I thought I was prepared for a lot of difficult things about this new life, but one thing I forgot to prepare myself for was feeling stupid.
My new friend and fellow writer (and fellow Californian-in-Portugal) Shanna nailed it when she said, “From a young age, I’ve always had such facility with language. I can always find exactly the right word. But now, I’m reduced to a 2-year-old or a caveman, pointing at things and saying, “Me. Want. Bread.”
In so many ways here, I am beginning again.
The Work That Can’t Be Seen
This is the first summer I have not had a job since I was, maybe 12? I grew up on a farm, so there were always stalls to muck and hay to bale and beaks to feed. Then I wanted to take horseback riding lessons (at $10 an hour, back in the 80s), so I needed to earn some money. I mowed lawns and scrubbed showers, oiled saddles, and pulled weeds for $2 an hour.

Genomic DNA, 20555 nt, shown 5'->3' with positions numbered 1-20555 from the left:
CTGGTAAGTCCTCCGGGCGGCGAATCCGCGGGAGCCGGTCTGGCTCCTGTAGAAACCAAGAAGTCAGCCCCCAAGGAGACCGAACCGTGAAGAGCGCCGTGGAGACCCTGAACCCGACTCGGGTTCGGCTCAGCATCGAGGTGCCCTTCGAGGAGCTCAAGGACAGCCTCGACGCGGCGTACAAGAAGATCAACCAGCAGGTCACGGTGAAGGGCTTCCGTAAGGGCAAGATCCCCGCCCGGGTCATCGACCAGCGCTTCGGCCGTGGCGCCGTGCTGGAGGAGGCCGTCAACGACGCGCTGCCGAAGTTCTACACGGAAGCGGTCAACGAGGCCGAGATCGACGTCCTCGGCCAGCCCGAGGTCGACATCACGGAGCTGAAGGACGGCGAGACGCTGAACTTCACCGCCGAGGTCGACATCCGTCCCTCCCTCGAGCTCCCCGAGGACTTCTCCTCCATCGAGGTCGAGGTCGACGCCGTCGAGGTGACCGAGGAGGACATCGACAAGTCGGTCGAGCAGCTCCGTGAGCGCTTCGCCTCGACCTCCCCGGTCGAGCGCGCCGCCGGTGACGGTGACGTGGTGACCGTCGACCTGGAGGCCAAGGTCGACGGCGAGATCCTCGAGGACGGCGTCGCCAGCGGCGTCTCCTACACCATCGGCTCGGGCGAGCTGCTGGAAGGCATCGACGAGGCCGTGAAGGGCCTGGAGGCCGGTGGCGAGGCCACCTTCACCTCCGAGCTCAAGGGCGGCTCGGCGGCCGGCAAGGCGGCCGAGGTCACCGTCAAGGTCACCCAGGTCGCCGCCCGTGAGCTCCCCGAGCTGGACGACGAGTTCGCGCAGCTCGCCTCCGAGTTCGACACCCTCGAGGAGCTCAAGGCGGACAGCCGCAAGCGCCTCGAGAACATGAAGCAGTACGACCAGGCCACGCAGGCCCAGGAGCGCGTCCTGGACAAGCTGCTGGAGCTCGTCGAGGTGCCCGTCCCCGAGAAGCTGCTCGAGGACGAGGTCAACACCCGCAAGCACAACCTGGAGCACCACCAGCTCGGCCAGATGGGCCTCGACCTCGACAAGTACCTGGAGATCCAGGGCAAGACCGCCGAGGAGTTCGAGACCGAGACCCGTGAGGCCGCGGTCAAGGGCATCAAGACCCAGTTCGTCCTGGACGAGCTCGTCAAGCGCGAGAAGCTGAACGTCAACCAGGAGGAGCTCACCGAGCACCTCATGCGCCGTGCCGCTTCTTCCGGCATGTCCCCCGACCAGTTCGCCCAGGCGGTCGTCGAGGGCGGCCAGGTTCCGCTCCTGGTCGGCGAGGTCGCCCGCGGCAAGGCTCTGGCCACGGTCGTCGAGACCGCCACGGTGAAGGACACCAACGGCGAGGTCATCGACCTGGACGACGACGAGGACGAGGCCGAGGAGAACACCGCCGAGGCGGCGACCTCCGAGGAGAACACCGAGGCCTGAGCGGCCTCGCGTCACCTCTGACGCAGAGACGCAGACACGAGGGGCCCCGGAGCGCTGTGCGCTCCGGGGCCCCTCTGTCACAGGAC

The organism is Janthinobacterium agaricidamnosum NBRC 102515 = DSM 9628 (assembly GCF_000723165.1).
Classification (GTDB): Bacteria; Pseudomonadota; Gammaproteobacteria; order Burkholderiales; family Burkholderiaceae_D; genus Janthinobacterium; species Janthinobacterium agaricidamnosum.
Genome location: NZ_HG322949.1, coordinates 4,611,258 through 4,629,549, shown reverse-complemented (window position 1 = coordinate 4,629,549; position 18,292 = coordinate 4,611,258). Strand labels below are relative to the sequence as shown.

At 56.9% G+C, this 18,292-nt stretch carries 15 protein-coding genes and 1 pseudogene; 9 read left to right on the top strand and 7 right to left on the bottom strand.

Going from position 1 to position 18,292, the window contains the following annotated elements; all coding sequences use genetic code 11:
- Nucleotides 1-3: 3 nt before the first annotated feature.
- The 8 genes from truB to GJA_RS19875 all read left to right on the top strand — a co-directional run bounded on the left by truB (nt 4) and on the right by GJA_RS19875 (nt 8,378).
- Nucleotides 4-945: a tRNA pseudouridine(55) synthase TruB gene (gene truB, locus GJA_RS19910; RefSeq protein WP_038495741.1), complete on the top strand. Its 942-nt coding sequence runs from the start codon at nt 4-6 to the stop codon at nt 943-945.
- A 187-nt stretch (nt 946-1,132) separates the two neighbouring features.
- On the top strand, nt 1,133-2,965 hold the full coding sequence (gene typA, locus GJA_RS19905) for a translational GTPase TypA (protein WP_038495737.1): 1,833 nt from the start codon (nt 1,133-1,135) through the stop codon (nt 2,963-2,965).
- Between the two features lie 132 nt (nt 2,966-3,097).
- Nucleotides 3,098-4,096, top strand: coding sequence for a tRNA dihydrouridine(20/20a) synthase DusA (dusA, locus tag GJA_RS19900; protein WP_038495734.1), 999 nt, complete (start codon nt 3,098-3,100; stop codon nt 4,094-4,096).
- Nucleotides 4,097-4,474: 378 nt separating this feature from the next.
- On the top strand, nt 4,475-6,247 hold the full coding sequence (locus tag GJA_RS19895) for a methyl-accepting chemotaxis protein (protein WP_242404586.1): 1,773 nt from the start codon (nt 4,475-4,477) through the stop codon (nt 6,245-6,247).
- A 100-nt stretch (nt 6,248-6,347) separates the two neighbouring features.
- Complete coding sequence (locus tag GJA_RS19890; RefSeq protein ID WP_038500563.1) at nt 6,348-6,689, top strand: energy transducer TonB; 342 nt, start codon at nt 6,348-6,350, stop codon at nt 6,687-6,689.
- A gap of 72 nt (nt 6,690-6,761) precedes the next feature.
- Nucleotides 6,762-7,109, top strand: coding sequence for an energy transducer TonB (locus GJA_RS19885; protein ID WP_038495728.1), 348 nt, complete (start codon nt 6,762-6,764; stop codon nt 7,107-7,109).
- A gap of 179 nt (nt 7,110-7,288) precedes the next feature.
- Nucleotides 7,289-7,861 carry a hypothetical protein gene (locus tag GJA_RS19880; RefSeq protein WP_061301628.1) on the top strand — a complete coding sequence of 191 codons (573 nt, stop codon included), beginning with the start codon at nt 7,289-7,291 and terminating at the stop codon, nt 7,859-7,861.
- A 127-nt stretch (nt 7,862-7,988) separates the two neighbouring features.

When I turned 16 and could make money on the books, I served up cones and dilly bars at Dairy Queen. I asked, “Would you like fries with that?” at McDonald’s. In college, on summer break, I worked the 2-11pm shift at the same factory that employed my Dad. He was on the 7am-3pm shift in the Tool & Die Department. I packed hinges in plastic bubbles down on the second floor in the packaging department. That money paid for my journalism degree.
Once I had a couple of letters to pin beneath my name, I moved from blue to white-collar work. I was a reporter in a few different Illinois newsrooms until I got tired of asking the parents of children killed in a school bus accident, “How are you feeling? The public has a right to know.”